At CHR, and across the professional services sector, we place great emphasis on building strong relationships and forming genuine partnerships with our clients. When I reflect on this, it fills me with pride to think that some of our projects started in 2016 and are still active today. We have supported those teams for almost a decade, helping them launch their product and effectively navigate the challenges and opportunities of their market. Some of them going on the journey from clinical development to blockbuster drugs. These enduring partnerships underscore our commitment to our founding aspirations and the significant value that we can add to our clients.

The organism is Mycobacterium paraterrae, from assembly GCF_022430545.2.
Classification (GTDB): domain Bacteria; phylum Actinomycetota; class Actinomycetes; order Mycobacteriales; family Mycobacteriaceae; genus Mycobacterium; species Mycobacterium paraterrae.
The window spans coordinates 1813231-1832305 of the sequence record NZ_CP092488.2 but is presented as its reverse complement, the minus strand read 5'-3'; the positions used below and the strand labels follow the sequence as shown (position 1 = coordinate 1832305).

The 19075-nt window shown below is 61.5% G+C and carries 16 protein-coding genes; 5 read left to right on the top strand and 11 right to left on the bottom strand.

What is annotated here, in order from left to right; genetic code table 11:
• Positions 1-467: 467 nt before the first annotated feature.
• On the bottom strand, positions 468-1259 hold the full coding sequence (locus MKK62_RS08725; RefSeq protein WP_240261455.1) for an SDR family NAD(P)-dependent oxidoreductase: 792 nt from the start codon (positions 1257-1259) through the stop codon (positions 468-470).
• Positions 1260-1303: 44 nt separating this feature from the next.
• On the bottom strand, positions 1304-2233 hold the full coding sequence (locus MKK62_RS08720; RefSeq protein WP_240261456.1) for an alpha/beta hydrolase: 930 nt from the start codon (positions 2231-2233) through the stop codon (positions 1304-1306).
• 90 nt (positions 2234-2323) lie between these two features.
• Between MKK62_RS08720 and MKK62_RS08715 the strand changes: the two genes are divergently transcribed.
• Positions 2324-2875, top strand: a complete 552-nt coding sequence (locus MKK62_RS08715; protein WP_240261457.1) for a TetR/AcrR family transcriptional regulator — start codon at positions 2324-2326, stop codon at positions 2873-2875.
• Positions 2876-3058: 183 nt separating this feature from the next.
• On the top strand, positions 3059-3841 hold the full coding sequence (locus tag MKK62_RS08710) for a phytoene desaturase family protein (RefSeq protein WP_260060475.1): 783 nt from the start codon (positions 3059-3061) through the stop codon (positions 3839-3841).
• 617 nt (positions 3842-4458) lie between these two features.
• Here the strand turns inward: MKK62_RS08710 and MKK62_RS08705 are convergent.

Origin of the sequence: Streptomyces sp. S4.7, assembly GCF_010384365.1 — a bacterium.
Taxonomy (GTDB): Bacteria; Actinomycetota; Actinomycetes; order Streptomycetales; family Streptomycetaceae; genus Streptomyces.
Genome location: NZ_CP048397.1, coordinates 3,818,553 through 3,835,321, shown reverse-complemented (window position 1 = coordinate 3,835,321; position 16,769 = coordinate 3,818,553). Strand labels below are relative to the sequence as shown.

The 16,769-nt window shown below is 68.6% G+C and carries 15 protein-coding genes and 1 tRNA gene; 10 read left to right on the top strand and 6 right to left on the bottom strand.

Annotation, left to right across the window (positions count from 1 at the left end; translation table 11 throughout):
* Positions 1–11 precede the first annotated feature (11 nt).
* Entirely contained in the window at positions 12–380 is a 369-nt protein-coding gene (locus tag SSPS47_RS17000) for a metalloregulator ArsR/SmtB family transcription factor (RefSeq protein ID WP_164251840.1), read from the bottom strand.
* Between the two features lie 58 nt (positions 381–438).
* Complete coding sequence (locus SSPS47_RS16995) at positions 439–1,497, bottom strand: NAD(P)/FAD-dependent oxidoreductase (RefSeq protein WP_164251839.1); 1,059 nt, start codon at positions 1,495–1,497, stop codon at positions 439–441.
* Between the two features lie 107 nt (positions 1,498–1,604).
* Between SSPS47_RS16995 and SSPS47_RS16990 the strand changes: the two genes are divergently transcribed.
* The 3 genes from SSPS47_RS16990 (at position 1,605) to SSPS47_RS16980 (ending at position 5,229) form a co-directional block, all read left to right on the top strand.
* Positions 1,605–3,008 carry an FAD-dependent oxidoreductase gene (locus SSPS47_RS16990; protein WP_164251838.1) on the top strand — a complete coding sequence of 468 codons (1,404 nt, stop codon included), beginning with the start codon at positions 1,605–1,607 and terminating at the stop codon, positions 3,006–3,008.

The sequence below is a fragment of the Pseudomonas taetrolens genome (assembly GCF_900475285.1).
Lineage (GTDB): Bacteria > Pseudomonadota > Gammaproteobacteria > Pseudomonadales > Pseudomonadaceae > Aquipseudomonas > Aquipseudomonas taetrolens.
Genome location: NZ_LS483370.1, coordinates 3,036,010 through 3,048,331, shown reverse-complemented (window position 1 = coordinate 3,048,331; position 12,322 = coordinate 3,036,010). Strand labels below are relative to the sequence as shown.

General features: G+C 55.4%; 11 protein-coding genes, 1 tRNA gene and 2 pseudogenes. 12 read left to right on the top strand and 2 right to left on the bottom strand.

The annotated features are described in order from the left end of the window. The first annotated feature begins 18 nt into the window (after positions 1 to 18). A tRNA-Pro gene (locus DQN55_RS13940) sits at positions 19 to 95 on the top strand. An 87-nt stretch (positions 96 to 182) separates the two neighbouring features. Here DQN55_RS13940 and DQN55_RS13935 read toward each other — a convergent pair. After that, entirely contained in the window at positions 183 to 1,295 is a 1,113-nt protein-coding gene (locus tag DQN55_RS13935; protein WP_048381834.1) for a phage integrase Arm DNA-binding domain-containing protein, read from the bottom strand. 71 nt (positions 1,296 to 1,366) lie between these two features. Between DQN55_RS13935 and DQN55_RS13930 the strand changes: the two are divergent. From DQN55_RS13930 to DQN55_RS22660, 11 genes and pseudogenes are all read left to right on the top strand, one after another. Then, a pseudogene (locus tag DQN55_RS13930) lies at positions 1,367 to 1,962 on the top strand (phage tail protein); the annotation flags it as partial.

The last ten years have also been a significant personal and professional journey for me, and I’ve been reflecting a lot on what it has meant for me in terms of resilience and developing a growth mindset. While I rarely use quotes – often struggling to recall them when needed – one that resonates deeply with me as I look back on our journey is from Eliud Kipchoge, one of the greatest marathon runners of all time and the first person in recorded history to break the two-hour barrier over a marathon distance. He said: “I am just going to try to run my personal best. If it comes as a world record, I would appreciate it. But I would treat it as a personal best.” This is ultimately all we can do and expect from ourselves and from each other, in life and business, to go out and give it our best. In 2016, a few years into the CHR journey, I embarked on a deeply personal challenge. I spent 52 days rowing solo across the Atlantic Ocean. During this adventure, I applied the same principles and mindset to overcome the countless challenges and fulfil my goals. Each day, as I stepped onto the deck to row, I committed to giving my best effort, guided by what my mind, body, and the conditions of the ocean around me permitted. This wasn’t about delivering short-term heroic efforts, which could risk the success of the whole journey, but rather it was about consistent performance that compounds over time to achieve sustainable progress and that allowed me to ultimately fulfil my dream of rowing across an ocean.